Added Nov 23, 2010
I was first intrigued by Toulouse Lautrec’s paintings of the dancers in the Moulin Rouge, but as I searched for images, I came across work from Degas with his beautiful ballerinas and found the colors very enticing. The more images of ballerinas I saw from the nineteenth century the more I loved the silhouette; the lush sleeves, tiny corseted waist and full blooming skirts. The painting of ‘The Prima Ballerina’ in her red costume by Comerre Leon Francois was a major source of inspiration in this garment.
I found ladies undergarment’s from the Civil War era to have a very similar shape in general to the ballerina costumes that I was drawn to. I used a traditional Civil War era corset pattern (which I altered a bit for fit and curve) and draped the rest of the garment on-form.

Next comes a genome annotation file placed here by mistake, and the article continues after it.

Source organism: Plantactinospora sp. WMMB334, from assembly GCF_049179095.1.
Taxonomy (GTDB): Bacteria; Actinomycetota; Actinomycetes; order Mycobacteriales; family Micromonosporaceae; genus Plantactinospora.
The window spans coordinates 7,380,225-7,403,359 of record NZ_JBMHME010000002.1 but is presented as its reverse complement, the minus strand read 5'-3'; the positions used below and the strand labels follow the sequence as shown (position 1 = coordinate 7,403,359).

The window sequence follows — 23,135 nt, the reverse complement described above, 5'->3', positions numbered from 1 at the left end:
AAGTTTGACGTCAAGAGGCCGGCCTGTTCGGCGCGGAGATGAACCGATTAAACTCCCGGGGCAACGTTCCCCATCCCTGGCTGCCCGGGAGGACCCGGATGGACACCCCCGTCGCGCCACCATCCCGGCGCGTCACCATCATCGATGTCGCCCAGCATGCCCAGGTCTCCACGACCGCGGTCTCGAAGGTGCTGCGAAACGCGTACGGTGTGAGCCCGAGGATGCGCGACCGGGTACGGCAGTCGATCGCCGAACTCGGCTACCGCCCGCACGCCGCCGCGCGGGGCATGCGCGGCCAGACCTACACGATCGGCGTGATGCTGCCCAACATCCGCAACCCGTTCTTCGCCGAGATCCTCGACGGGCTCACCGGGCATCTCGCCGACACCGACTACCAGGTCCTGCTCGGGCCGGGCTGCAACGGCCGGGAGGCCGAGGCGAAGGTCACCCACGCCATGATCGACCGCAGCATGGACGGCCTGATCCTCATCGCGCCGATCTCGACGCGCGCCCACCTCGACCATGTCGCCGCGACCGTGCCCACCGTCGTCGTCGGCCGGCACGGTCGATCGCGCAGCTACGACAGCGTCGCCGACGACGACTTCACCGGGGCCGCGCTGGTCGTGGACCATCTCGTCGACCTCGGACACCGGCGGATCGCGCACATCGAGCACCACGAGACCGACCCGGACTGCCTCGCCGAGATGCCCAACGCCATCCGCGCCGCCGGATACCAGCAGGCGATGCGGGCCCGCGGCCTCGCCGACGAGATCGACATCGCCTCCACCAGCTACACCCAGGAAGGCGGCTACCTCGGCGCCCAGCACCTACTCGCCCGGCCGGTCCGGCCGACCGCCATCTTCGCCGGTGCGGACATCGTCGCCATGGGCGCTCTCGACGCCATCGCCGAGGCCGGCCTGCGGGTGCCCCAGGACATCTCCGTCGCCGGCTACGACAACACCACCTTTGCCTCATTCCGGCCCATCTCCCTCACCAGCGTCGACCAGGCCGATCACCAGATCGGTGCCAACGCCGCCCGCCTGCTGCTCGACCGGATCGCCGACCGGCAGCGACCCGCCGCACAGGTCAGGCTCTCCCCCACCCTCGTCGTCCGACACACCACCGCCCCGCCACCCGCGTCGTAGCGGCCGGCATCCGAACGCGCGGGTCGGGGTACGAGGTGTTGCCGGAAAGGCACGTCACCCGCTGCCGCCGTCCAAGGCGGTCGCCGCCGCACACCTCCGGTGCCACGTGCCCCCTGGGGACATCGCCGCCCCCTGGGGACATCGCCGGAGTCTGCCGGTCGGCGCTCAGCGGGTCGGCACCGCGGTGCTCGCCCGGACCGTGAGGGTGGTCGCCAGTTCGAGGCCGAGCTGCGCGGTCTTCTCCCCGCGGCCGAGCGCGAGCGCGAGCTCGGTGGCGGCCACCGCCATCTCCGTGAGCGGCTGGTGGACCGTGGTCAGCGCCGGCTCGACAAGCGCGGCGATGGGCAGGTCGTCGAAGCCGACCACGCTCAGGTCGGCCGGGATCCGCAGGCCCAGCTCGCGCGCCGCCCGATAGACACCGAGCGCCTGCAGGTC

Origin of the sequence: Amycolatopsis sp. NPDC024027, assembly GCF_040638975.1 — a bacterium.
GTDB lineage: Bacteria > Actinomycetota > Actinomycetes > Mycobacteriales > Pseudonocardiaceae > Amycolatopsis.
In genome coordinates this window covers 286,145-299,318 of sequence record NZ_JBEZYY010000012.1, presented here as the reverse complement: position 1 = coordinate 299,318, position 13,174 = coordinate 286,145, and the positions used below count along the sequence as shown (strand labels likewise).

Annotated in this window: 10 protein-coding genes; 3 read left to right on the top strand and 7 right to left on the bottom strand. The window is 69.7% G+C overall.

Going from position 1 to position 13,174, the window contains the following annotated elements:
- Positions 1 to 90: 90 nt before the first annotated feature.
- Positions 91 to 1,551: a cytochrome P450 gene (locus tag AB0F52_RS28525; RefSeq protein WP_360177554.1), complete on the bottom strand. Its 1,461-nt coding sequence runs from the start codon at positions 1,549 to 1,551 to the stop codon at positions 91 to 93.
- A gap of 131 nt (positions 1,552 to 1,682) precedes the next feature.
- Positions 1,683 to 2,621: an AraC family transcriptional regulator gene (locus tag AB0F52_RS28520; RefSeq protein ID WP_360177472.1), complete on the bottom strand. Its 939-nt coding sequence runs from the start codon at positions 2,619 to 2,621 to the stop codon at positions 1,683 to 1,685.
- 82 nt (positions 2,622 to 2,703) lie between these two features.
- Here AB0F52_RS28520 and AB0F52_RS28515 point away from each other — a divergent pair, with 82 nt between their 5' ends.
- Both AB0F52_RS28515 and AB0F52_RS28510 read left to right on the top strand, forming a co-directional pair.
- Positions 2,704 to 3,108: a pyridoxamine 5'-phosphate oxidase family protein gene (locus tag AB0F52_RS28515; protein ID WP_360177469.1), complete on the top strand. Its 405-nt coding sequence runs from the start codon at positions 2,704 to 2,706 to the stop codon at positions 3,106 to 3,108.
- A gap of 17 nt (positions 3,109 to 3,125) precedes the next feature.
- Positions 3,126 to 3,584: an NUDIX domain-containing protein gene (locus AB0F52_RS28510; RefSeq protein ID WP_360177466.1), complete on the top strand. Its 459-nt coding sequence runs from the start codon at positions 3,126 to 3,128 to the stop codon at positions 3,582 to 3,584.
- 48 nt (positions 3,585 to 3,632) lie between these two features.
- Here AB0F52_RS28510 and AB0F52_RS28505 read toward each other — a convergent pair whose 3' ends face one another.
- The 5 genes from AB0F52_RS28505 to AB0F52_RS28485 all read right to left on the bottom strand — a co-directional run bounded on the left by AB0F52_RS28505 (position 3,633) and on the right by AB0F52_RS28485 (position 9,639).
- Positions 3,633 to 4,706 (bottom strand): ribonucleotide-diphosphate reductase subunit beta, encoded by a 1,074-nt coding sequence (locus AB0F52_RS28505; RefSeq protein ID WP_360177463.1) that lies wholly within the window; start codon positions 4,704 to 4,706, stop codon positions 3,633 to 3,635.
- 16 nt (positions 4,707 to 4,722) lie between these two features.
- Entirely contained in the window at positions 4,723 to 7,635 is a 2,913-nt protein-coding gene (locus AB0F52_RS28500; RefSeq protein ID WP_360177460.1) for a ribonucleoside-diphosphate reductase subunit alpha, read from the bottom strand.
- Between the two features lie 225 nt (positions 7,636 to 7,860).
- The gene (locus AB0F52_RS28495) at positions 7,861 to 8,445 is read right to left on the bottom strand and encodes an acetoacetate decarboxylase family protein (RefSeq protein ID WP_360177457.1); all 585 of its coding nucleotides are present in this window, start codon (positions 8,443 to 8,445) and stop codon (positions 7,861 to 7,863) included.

Hand-dyed Muslin, grommets, corset-busk. Thread-Gutterman.
I dyed two colors of muslin in each dye-bath (there was 4 or 5 dye baths), natural colored and tea-dyed. This gave me a lot more colors to work with and enabled more depth and hue variation throughout the garment in a subtle way. I love the muted tones.
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Pattern of the Week
A body skimming shift goes mod with graphic stripes and square neckline!
Three videos, a web seminar, and five patterns help you master stretchy stitching.
Try out menswear inspired wardrobe staples, like unconventional jackets and high waisted pants.
Find full size patterns for these, and other gorgeous styles in the spring issue!
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